As a teacher I strive to help students understand, grasp, and evaluate information to be able to think critically, communicate effectively and compassionately, and understand context.
Critical Thinking
For future population health management, medical students need to investigate and understand behavior change theories and how to apply those to patient interactions. Students can use theories and critically think how best to use the theories in motivational interviewing to help patients overcome barriers to practicing healthy behaviors. I challenge students to look at theories to see where flaws may be and what may work better. I ask students to look at their own behaviors to develop a deeper understanding of ways to improve their own health behaviors. Finally, I want students to question their own assumptions and preconceived biases and ultimately, I encourage students to join in scholarly debate around topics at hand.
Communicate effectively and compassionately
Therapeutic relationships can improve patient outcomes according to research; furthermore, positive communication skills can improve those therapeutic relationships. When considering communication, only 10% are the words we say, the rest are non-verbals: eye contact, smiles, tone of voice, touch etc. Using the classroom to explore compassionate communication may improve not only the future therapeutic relationships with patients, but also strengthen the students’ personal relationships. As Maya Angelou said “people will forget what you said, people will forget what you did, but people will never forget how you made them feel”; and compassionate and positive communication may help people feel better.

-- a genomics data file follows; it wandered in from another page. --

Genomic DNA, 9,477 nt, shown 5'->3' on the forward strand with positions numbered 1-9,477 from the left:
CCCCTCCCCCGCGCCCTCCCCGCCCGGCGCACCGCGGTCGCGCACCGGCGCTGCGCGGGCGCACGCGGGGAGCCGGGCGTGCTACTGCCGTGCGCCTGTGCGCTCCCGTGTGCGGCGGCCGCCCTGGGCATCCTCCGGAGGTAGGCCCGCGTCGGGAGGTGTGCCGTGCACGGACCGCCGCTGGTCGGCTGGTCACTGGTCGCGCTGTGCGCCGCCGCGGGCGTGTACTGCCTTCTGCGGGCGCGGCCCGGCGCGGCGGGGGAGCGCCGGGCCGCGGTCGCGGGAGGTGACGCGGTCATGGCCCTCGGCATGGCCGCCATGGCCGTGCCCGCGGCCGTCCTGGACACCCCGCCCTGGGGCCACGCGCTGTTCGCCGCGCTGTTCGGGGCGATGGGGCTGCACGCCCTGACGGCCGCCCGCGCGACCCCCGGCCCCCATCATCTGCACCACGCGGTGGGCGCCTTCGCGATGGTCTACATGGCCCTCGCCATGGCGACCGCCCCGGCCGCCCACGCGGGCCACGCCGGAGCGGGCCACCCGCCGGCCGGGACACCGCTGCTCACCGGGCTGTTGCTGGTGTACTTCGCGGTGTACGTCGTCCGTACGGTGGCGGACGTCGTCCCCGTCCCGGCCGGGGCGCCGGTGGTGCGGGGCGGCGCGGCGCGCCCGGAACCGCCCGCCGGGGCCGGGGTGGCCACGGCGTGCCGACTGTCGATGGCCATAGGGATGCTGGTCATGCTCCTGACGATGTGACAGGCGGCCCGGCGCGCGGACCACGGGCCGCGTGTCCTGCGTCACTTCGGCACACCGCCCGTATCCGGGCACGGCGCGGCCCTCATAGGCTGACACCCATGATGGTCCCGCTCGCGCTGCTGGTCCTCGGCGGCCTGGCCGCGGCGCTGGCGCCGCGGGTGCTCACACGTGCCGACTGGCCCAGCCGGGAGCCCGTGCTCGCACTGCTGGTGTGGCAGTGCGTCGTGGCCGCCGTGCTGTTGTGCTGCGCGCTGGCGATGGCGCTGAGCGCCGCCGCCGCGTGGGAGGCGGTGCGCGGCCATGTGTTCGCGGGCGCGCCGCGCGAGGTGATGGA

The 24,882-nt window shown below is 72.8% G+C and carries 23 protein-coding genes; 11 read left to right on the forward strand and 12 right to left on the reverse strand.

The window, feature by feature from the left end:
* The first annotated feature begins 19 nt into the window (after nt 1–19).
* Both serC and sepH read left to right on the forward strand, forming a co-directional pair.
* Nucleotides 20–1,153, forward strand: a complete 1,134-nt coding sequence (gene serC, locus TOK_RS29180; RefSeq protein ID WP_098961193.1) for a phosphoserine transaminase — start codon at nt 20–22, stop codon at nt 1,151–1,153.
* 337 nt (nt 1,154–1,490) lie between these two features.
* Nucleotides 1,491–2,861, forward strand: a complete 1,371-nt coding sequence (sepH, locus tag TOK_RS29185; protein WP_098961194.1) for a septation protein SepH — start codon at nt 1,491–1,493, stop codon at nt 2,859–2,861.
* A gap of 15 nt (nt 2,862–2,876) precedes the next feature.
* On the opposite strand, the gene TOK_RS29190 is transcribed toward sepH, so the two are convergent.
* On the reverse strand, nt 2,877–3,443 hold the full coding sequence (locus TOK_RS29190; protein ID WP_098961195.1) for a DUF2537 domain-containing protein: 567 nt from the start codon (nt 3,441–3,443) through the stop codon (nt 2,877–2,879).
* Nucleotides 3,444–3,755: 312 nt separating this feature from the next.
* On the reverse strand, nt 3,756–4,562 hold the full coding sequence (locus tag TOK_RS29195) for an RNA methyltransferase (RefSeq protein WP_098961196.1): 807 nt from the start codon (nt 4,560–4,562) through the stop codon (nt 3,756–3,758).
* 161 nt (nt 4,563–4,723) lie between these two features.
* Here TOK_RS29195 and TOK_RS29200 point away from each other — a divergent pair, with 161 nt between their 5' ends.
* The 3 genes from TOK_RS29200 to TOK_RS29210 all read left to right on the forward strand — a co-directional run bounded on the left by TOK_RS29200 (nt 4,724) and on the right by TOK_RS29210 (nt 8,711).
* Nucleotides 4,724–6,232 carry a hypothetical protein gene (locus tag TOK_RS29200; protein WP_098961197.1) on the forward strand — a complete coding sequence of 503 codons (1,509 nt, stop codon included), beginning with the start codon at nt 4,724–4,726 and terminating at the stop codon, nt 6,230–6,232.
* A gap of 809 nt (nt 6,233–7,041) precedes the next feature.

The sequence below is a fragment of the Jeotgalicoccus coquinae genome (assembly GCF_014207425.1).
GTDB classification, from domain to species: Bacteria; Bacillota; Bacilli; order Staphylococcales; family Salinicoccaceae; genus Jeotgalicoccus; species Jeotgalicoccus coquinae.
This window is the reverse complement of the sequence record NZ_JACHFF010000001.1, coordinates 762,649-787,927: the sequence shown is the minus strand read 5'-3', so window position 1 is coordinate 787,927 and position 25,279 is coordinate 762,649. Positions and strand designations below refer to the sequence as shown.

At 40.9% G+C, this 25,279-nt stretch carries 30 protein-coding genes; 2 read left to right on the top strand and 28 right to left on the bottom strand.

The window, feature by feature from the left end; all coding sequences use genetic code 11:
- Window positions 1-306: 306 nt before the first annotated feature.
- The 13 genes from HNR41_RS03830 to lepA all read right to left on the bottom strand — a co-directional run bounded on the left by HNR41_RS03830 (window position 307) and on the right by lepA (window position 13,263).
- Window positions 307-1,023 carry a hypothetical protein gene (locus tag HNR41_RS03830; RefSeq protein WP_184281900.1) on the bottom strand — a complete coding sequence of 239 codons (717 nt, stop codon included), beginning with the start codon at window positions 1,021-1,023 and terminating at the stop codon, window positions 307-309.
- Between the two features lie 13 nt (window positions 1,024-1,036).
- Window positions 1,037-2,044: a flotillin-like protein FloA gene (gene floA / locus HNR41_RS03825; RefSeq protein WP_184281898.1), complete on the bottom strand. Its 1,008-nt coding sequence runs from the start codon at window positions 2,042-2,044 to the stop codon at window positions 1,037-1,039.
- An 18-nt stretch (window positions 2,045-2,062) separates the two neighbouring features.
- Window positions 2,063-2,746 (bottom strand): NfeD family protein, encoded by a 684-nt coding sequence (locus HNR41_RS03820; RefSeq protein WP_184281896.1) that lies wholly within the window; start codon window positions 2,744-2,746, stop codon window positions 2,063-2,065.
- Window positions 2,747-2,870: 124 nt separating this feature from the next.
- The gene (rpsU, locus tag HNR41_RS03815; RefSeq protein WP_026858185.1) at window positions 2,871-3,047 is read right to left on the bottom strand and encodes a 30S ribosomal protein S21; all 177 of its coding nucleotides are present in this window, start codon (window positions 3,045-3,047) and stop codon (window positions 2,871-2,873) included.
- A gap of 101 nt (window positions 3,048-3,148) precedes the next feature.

Understand context
The social determinants of health are the context of which I am speaking. Helping students understand for patients, it is not always about “personal responsibility” to find ways to improve their health. For example, it is important for the students to learn that it is very hard for some patients to “just go for a walk” when they do not feel safe in their neighborhoods. Or that a life-course of stress caused by discrimination based off race, religion, or gender may have lasting impact on health. Understanding the impacts on patients’ lives outside of personal responsibility and critically thinking about the best ways to support a patients’ health and compassionately communicating with patients are important issues.
Teaching Style
As a past student of theater, I am a people watcher, I observe and analyze non-verbal communication throughout my classes to help me evaluate the level of understanding of the students. Looks of confusion, boredom, and disengagement cue me to probe the students to find the source of their perplexity or I may get them out of their seats for a brief stretch in hopes to wake up their minds so then they can re-engage with the material. I try to make my classes and presentations approachable and engaging.